Building a basic template - Part 2

By Robin Bruinsma - Nibz

Porting our example template to WebsiteBaker

Hi there, and welcome to the second part of my tutorial.

In the first part of the tutorial we built a HTML template, in this part we are going to convert it to a folder with files that WebsiteBaker will understand (further on I will call this ‘porting’ just like in the title of this tutorial).

Step 1: Adding the necessary files.

Lets open our project folder (basic-template) created during the first part of the tutorial.
You can also download the project folder at the end of the first part of the tutorial.

Open your favorite text editor and save the empty file and give it the name info.php.
Keep the texteditor open and save the file again (Save As is helpful) give it the name index.php.

Essentially these are the only two files WebsiteBaker needs.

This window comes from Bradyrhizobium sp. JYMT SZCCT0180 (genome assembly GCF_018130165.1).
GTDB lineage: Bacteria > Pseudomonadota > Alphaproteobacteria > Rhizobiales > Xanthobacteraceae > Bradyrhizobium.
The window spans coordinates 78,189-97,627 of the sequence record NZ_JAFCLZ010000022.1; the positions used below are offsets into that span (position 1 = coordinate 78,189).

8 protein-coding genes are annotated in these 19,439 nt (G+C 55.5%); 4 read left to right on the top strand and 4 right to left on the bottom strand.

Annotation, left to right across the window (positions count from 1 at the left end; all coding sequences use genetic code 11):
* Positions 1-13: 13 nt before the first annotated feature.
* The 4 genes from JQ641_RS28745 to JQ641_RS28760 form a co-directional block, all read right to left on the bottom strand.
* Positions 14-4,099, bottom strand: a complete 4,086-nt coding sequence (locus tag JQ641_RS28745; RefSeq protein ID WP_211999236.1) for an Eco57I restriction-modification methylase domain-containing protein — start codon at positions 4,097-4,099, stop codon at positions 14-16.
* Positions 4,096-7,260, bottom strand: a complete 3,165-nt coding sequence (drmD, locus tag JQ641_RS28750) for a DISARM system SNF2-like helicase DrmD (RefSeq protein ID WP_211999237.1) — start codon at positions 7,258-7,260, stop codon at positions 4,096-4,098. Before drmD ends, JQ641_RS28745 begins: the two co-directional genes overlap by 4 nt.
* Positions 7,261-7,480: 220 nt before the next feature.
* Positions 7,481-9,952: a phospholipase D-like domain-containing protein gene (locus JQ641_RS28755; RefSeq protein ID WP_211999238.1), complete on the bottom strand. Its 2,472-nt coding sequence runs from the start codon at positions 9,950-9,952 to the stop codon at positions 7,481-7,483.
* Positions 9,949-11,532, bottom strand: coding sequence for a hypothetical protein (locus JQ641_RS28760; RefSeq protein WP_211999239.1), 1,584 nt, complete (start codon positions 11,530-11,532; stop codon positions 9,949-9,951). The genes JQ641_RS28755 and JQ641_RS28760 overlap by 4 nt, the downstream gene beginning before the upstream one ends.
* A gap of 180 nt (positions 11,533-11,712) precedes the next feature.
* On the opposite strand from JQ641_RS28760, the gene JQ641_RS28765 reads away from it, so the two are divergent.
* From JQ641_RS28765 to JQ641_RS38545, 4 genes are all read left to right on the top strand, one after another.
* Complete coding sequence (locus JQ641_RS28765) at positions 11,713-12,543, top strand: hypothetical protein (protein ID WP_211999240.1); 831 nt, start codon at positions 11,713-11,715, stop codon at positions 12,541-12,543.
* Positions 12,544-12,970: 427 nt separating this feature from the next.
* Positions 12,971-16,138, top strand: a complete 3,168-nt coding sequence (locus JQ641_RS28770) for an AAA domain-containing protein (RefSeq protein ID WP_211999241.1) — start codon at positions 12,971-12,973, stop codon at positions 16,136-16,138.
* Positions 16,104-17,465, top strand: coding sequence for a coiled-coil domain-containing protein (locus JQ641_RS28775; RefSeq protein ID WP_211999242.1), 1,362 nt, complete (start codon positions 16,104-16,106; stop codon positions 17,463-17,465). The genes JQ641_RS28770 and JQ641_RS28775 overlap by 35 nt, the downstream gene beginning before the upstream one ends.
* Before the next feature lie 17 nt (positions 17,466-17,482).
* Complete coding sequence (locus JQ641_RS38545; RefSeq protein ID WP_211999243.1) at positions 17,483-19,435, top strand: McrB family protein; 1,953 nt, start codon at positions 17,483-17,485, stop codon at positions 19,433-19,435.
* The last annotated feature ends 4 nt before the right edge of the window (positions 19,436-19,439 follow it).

Step 2: Info.php.

Open the info.php file and add the following content to it:

$template_directory = '';
$template_name = '';
$template_version = '';
$template_platform = '';
$template_author = '';
$template_license = '';
$template_description = '';

Now lets start by changing the information in the info.php, I will explain which information is needed where. We need to put the needed information between the empty ''.

  • $template_directory
    This will be the folder name of the template (root > templates > foldername)

  • $template_name
    This is the name of our template so we can find it in the settings in the backend.

  • $template_version
    The version number of our template, not WebsiteBaker version (!). This version number is used at installation of the template. WebsiteBaker checks if the template (by checking the $template_directory) already exists. If there is a folder in the root > templates with the same $template_directory as the one you are trying to install WebsiteBaker checks the $template_version, if this number is highter then the template already installed WebsiteBaker assumes the template you are trying to install is a newer version and upgrades the template.

  • $template_platform